What’s next for Betsey Johnson

Style Leader:

Betsey Johnson is the primary style leader, which has worked for her brand because the inspiration comes from herself and her past experiences. In 1965, Johnson got a job as a designer at Paraphernalia where she developed her “out there” hippie style and used unique fabrics such as shower curtains, wool from old NY Yankee uniforms, and interior lining of cars.

She also became known for her bright and neon color choices with puffy sleeves and deep necklines. Andy Warhol was a huge inspiration to her and her designs as well. Her designs became increasingly popular with the “youthquake” movement as teenagers dominated the fashion and music scene, which was complimentary to her brand.

In 1970, Johnson moved to design for Alley Cat, a youthful sportswear brand, where she continued her wild designs and colors and formed more of her rock n roll style. She brought those styles and experiences with her when starting her own label.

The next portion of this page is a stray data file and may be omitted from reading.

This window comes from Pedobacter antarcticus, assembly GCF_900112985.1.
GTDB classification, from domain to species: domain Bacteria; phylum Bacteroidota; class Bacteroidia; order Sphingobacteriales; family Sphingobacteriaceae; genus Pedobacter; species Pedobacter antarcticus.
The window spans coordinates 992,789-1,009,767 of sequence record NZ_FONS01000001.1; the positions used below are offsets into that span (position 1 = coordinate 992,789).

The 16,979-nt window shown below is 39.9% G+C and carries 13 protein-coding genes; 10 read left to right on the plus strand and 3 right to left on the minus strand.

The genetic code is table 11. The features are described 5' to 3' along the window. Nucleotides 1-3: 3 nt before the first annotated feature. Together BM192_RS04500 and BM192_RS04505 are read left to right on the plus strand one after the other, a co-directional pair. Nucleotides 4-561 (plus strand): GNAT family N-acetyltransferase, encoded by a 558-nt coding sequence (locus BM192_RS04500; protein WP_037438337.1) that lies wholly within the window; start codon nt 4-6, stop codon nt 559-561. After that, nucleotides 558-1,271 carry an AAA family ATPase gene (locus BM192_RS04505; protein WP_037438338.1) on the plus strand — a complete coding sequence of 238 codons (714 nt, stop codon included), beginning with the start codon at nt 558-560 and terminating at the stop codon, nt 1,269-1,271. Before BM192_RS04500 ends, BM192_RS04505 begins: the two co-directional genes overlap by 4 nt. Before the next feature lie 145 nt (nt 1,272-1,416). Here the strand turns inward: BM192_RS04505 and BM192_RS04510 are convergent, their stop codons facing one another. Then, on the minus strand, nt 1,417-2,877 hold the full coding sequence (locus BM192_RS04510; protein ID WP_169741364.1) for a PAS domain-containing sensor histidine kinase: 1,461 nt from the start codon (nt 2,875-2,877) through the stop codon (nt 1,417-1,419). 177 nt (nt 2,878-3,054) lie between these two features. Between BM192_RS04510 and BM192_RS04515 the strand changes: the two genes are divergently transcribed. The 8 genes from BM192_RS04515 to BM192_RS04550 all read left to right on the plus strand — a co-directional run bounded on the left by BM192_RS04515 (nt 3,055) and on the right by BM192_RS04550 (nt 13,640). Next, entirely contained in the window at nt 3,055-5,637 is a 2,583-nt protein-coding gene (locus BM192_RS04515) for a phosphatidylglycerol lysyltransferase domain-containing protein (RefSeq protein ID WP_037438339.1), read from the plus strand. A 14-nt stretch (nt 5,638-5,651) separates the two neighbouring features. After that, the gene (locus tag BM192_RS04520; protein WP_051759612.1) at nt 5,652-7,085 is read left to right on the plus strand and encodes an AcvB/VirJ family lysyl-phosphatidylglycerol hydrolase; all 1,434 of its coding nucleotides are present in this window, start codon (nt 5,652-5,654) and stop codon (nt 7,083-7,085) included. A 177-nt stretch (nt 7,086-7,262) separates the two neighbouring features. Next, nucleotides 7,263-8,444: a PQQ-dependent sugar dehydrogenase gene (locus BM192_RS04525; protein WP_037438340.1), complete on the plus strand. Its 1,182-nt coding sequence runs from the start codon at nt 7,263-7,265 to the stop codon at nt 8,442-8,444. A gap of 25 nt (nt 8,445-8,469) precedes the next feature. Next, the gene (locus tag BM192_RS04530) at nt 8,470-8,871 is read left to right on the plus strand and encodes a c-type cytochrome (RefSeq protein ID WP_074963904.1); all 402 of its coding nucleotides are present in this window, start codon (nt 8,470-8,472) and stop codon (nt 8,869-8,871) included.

By the late 1970s, her success took a turn for the worst as her usual customers got older and they were looking for more work appropriate clothing. Johnson thought it was the end of her career until the Punk trend started in London and she got to go back to her roots.

The company has continued to grow with her distinctive style. There are now about 65 Betsey Johnson stores worldwide.

What’s to come:

Johnson has refused to alter her style and stays true to her brand no matter what the current trend is. This is positive in the sense that she has become well known for the rock n roll, trendy look, but over the past years, she has been the primary fashion leader herself.

There are celebrities such as, Nicki Minaj, Katy Perry, Selena Gomez and many more who have been seen sporting her looks on red carpet, so it could potentially help the brand if she had those stars publicize her clothing by featuring them in future advertisements so that it could be geared towards a wider range of people. Particularly, musicians that are edgier and fit the “rock n roll” culture would be a good fit as style leaders for the brand.

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